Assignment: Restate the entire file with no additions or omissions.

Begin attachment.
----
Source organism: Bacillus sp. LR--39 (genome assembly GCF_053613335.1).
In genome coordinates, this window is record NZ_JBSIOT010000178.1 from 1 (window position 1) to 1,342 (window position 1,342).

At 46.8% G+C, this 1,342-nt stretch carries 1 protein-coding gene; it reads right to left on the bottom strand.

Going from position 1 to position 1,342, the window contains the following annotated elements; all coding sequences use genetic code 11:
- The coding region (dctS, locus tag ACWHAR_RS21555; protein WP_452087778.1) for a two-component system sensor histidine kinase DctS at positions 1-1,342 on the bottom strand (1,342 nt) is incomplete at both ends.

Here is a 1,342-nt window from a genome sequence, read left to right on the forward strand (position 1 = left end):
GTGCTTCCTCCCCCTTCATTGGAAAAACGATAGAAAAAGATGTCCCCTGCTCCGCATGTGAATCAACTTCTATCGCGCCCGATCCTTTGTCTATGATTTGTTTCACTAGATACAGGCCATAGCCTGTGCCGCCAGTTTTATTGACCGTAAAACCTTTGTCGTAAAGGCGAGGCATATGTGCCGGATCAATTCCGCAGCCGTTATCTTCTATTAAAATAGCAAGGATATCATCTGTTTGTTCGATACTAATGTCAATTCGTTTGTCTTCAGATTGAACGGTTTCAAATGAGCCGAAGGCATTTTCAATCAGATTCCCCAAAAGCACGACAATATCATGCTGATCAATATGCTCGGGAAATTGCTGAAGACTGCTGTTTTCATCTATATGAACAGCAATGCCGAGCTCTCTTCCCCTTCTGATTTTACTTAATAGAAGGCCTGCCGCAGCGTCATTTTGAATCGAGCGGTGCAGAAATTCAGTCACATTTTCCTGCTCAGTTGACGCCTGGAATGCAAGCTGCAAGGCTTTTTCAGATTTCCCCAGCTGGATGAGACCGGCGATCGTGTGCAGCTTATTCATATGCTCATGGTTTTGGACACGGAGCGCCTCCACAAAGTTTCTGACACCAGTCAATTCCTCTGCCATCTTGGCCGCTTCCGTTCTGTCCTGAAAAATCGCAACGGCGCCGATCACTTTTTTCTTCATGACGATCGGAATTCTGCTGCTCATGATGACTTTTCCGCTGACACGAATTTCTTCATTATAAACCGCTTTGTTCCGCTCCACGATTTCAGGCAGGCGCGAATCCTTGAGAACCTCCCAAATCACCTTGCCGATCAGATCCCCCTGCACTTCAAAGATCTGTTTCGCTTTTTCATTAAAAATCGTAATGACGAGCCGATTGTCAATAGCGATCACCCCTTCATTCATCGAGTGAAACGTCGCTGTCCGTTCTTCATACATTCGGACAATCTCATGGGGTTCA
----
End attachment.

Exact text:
Source organism: Bacillus sp. LR--39 (genome assembly GCF_053613335.1).
In genome coordinates, this window is record NZ_JBSIOT010000178.1 from 1 (window position 1) to 1,342 (window position 1,342).

At 46.8% G+C, this 1,342-nt stretch carries 1 protein-coding gene; it reads right to left on the bottom strand.

Going from position 1 to position 1,342, the window contains the following annotated elements; all coding sequences use genetic code 11:
- The coding region (dctS, locus tag ACWHAR_RS21555; protein WP_452087778.1) for a two-component system sensor histidine kinase DctS at positions 1-1,342 on the bottom strand (1,342 nt) is incomplete at both ends.

Here is a 1,342-nt window from a genome sequence, read left to right on the forward strand (position 1 = left end):
GTGCTTCCTCCCCCTTCATTGGAAAAACGATAGAAAAAGATGTCCCCTGCTCCGCATGTGAATCAACTTCTATCGCGCCCGATCCTTTGTCTATGATTTGTTTCACTAGATACAGGCCATAGCCTGTGCCGCCAGTTTTATTGACCGTAAAACCTTTGTCGTAAAGGCGAGGCATATGTGCCGGATCAATTCCGCAGCCGTTATCTTCTATTAAAATAGCAAGGATATCATCTGTTTGTTCGATACTAATGTCAATTCGTTTGTCTTCAGATTGAACGGTTTCAAATGAGCCGAAGGCATTTTCAATCAGATTCCCCAAAAGCACGACAATATCATGCTGATCAATATGCTCGGGAAATTGCTGAAGACTGCTGTTTTCATCTATATGAACAGCAATGCCGAGCTCTCTTCCCCTTCTGATTTTACTTAATAGAAGGCCTGCCGCAGCGTCATTTTGAATCGAGCGGTGCAGAAATTCAGTCACATTTTCCTGCTCAGTTGACGCCTGGAATGCAAGCTGCAAGGCTTTTTCAGATTTCCCCAGCTGGATGAGACCGGCGATCGTGTGCAGCTTATTCATATGCTCATGGTTTTGGACACGGAGCGCCTCCACAAAGTTTCTGACACCAGTCAATTCCTCTGCCATCTTGGCCGCTTCCGTTCTGTCCTGAAAAATCGCAACGGCGCCGATCACTTTTTTCTTCATGACGATCGGAATTCTGCTGCTCATGATGACTTTTCCGCTGACACGAATTTCTTCATTATAAACCGCTTTGTTCCGCTCCACGATTTCAGGCAGGCGCGAATCCTTGAGAACCTCCCAAATCACCTTGCCGATCAGATCCCCCTGCACTTCAAAGATCTGTTTCGCTTTTTCATTAAAAATCGTAATGACGAGCCGATTGTCAATAGCGATCACCCCTTCATTCATCGAGTGAAACGTCGCTGTCCGTTCTTCATACATTCGGACAATCTCATGGGGTTCA